Cool trick for setting your powder measure

Discussion in 'Reloading Room' started by Branth, Mar 18, 2015.

  1. Branth

    Branth Member

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    I've always had a bit of trouble getting my powder measure adjusted how I like it, personally. There's a little variation that's unavoidable, so I'll have it set just right, and every once in a while it'll throw a charge a bit heavier or lighter. Nothing crazy, but it's noticeable on the scale, and the needle is a few millimeters high or low. What irked me was that I could never tell if the slightly heavy charge was just random, or if my powder measure was set a bit too high.

    Here's a solution I thought of tonight: Throw 10 charges at once then weigh those and take the average. So, if you want to throw a charge of say, 4.2 grains of powder, then you'll throw 10 charges and weigh it. If your scale is set right, that should weigh 42.0 grains. If you weigh closer to 43.0, you know your scale is throwing charges averaging 4.3 grains. If your scale shows 41.8 grains, then you know your average charge weight is 4.18 grains. If you set your powder measure by these averages, it'll help you avoid tinkering with your scale and adjusting up and down and up and down just because a random charge was a little high. Personally, I like to see my charge weights within a twentieth of a grain, or 0.05, so for my example, I would be okay if the weight of 10 was between 42.5 and 41.5 grains.

    This method doesn't work too well for heavy charges in big-bore calibers because a lot of entry-level scales top out at 100 grains of weight, so you'd only be able to average 2 charges at a time, but I don't seem to have the same problems with larger measures of powder anyway. For medium-weight charges, you can always just reduce the number of charges you average, though I wouldn't want to go much lower than 5, with 3 being the bare minimum.
     
  2. greg_r

    greg_r Lifetime Supporter

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    The 10 charge average is a standard. It's been used for years. I also like to throw 10 charges and weigh each one so I can get a standard deviation.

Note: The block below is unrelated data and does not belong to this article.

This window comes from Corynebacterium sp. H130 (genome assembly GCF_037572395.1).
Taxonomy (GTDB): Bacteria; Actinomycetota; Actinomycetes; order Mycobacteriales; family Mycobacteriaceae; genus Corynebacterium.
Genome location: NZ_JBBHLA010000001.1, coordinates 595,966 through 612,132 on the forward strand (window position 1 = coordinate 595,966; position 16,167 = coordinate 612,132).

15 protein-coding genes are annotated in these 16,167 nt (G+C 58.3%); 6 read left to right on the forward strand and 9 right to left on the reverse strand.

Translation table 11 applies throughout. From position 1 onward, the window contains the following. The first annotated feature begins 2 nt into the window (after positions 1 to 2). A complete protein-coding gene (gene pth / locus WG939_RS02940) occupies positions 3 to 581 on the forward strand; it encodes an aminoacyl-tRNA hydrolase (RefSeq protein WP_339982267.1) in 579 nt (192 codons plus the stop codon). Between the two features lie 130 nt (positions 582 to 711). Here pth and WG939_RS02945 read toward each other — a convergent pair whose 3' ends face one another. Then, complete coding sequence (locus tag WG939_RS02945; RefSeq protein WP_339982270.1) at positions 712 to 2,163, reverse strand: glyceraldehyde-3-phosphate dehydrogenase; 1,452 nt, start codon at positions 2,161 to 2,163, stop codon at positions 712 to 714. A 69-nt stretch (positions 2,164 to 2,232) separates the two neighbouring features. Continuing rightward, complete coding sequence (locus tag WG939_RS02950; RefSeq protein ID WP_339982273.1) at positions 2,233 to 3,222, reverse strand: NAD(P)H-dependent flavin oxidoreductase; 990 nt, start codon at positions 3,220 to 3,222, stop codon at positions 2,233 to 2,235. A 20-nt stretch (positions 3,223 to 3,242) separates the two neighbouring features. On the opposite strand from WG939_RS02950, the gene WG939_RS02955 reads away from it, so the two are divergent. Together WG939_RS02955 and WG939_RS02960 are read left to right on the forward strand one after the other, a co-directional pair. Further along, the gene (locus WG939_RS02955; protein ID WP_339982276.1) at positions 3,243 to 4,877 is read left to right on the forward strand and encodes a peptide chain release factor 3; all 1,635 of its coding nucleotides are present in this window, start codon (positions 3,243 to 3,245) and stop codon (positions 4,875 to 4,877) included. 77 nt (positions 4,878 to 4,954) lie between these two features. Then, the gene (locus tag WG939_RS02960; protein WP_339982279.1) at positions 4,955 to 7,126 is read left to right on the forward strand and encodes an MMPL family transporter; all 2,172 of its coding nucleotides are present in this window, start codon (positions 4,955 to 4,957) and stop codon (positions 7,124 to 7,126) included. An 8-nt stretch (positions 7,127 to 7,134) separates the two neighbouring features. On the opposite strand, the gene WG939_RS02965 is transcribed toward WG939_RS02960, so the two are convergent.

3. Branth

    Branth Member

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    Huh. I hadn't read it in any of my manuals. Then again, it's a simple idea.

    I hate weighing individual charges on my balance scale since it's so finicky. Finding a standard deviation with any amount of precision would be a royal pain with my setup.
     
  4. I find my digital scale likes to float up or down if you let it set for several seconds. So this would work for charges of less than 10 grains on a balance beam scale. Just put all 10 charges in the tray and divide find total weight and divide by 10, which is what I thought you were saying.
     
  5. Branth

    Branth Member

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    Basically, yeah. It does two things - First, it gives you an extra digit of precision (if the weight of ten charges is 41.8 grains, you know the average charge weight is 4.18 grains. Most scales only go down to 0.1 grains, so you couldn't be that precise with only one measurement. Second, it gives you an average powder weight instead of just one, so it's a better idea of what your powder measure is doing, so you don't think it's set too high just because you weighed an unusually heavy charge.
     
  6. moona11